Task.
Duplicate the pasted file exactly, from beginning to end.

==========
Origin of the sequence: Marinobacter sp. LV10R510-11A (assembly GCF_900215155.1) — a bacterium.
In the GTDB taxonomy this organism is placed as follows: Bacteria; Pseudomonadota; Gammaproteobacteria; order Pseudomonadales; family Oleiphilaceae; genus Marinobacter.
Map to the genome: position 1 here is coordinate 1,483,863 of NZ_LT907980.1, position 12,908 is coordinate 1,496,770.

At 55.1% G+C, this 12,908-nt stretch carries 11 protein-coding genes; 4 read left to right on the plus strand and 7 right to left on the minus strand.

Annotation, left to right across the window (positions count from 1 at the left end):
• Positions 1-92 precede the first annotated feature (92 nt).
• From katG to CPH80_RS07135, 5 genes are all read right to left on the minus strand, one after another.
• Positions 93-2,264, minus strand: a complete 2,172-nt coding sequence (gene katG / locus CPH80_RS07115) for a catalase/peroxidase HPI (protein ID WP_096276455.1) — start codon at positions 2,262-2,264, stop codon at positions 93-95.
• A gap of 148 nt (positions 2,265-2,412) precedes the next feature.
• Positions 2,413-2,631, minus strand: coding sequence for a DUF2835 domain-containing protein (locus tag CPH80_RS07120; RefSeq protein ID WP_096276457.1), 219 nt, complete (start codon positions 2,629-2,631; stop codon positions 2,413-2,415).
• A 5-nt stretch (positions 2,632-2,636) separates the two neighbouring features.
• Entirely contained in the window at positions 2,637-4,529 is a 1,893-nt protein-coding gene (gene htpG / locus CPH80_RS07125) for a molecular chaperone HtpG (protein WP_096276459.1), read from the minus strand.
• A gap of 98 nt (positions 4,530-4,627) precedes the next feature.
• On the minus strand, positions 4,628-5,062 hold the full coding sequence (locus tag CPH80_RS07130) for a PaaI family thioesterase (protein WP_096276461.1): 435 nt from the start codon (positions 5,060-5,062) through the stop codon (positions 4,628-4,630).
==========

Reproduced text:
Origin of the sequence: Marinobacter sp. LV10R510-11A (assembly GCF_900215155.1) — a bacterium.
In the GTDB taxonomy this organism is placed as follows: Bacteria; Pseudomonadota; Gammaproteobacteria; order Pseudomonadales; family Oleiphilaceae; genus Marinobacter.
Map to the genome: position 1 here is coordinate 1,483,863 of NZ_LT907980.1, position 12,908 is coordinate 1,496,770.

At 55.1% G+C, this 12,908-nt stretch carries 11 protein-coding genes; 4 read left to right on the plus strand and 7 right to left on the minus strand.

Annotation, left to right across the window (positions count from 1 at the left end):
• Positions 1-92 precede the first annotated feature (92 nt).
• From katG to CPH80_RS07135, 5 genes are all read right to left on the minus strand, one after another.
• Positions 93-2,264, minus strand: a complete 2,172-nt coding sequence (gene katG / locus CPH80_RS07115) for a catalase/peroxidase HPI (protein ID WP_096276455.1) — start codon at positions 2,262-2,264, stop codon at positions 93-95.
• A gap of 148 nt (positions 2,265-2,412) precedes the next feature.
• Positions 2,413-2,631, minus strand: coding sequence for a DUF2835 domain-containing protein (locus tag CPH80_RS07120; RefSeq protein ID WP_096276457.1), 219 nt, complete (start codon positions 2,629-2,631; stop codon positions 2,413-2,415).
• A 5-nt stretch (positions 2,632-2,636) separates the two neighbouring features.
• Entirely contained in the window at positions 2,637-4,529 is a 1,893-nt protein-coding gene (gene htpG / locus CPH80_RS07125) for a molecular chaperone HtpG (protein WP_096276459.1), read from the minus strand.
• A gap of 98 nt (positions 4,530-4,627) precedes the next feature.
• On the minus strand, positions 4,628-5,062 hold the full coding sequence (locus tag CPH80_RS07130) for a PaaI family thioesterase (protein WP_096276461.1): 435 nt from the start codon (positions 5,060-5,062) through the stop codon (positions 4,628-4,630).